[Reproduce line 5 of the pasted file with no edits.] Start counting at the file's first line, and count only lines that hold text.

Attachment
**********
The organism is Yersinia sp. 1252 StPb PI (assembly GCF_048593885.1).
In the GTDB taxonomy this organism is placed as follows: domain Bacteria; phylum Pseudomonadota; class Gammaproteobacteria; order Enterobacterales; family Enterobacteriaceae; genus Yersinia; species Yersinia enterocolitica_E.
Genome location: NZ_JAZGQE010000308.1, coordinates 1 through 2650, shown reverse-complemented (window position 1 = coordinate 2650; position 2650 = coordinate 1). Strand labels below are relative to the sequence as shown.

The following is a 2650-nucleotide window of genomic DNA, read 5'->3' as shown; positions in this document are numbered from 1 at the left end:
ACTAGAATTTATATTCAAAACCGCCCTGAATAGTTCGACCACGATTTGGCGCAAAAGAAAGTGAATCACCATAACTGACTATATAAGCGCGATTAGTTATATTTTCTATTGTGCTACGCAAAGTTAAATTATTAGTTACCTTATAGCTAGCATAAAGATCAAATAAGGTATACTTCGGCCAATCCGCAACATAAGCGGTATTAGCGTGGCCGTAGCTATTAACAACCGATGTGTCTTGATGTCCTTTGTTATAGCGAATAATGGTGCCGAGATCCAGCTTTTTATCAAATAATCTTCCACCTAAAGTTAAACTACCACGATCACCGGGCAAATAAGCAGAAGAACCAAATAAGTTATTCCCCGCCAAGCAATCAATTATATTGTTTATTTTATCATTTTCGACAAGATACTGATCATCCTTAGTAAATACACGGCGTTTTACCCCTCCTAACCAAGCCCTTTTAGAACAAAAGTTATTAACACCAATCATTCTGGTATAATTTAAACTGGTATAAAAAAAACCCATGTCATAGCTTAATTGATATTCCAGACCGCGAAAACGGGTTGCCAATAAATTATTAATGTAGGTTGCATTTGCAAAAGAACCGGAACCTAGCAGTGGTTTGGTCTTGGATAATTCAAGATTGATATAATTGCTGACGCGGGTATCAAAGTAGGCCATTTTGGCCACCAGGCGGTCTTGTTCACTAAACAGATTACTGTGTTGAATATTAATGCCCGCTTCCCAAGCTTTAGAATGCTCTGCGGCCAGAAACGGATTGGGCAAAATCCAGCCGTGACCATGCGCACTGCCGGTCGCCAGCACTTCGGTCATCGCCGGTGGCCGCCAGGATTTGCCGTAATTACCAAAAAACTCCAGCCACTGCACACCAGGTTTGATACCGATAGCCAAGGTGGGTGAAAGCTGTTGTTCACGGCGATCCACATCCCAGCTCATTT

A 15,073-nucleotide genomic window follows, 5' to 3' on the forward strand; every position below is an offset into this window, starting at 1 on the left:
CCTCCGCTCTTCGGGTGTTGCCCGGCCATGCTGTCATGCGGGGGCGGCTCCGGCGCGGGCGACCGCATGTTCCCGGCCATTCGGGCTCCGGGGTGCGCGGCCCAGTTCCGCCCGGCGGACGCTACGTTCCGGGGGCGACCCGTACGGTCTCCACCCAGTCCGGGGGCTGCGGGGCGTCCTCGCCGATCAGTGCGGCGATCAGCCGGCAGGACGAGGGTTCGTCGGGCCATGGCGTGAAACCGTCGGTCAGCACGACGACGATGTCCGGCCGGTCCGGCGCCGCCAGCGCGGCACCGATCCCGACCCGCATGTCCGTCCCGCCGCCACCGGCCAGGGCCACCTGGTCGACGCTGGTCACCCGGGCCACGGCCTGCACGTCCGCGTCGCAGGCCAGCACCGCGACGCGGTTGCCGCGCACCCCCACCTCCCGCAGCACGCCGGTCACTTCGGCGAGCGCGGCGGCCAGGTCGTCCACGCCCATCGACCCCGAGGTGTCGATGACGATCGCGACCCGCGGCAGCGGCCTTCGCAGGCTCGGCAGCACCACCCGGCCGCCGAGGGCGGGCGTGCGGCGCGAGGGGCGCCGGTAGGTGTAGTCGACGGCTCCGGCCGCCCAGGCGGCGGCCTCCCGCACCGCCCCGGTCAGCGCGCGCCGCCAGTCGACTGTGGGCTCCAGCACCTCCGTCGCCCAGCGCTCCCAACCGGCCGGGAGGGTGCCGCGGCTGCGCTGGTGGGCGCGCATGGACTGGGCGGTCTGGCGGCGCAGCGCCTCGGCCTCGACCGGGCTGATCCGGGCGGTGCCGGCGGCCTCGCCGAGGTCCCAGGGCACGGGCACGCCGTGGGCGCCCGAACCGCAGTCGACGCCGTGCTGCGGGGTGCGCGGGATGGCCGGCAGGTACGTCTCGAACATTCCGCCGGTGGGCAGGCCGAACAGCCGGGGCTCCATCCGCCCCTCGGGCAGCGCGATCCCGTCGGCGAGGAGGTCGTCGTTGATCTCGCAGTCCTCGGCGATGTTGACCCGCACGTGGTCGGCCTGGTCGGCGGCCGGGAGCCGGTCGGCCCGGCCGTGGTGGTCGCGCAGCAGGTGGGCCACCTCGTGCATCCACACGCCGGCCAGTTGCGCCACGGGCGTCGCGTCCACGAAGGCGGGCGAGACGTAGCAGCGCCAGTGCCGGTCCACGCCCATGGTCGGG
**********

ACTAGAATTTATATTCAAAACCGCCCTGAATAGTTCGACCACGATTTGGCGCAAAAGAAAGTGAATCACCATAACTGACTATATAAGCGCGATTAGTTATATTTTCTATTGTGCTACGCAAAGTTAAATTATTAGTTACCTTATAGCTAGCATAAAGATCAAATAAGGTATACTTCGGCCAATCCGCAACATAAGCGGTATTAGCGTGGCCGTAGCTATTAACAACCGATGTGTCTTGATGTCCTTTGTTATAGCGAATAATGGTGCCGAGATCCAGCTTTTTATCAAATAATCTTCCACCTAAAGTTAAACTACCACGATCACCGGGCAAATAAGCAGAAGAACCAAATAAGTTATTCCCCGCCAAGCAATCAATTATATTGTTTATTTTATCATTTTCGACAAGATACTGATCATCCTTAGTAAATACACGGCGTTTTACCCCTCCTAACCAAGCCCTTTTAGAACAAAAGTTATTAACACCAATCATTCTGGTATAATTTAAACTGGTATAAAAAAAACCCATGTCATAGCTTAATTGATATTCCAGACCGCGAAAACGGGTTGCCAATAAATTATTAATGTAGGTTGCATTTGCAAAAGAACCGGAACCTAGCAGTGGTTTGGTCTTGGATAATTCAAGATTGATATAATTGCTGACGCGGGTATCAAAGTAGGCCATTTTGGCCACCAGGCGGTCTTGTTCACTAAACAGATTACTGTGTTGAATATTAATGCCCGCTTCCCAAGCTTTAGAATGCTCTGCGGCCAGAAACGGATTGGGCAAAATCCAGCCGTGACCATGCGCACTGCCGGTCGCCAGCACTTCGGTCATCGCCGGTGGCCGCCAGGATTTGCCGTAATTACCAAAAAACTCCAGCCACTGCACACCAGGTTTGATACCGATAGCCAAGGTGGGTGAAAGCTGTTGTTCACGGCGATCCACATCCCAGCTCATTT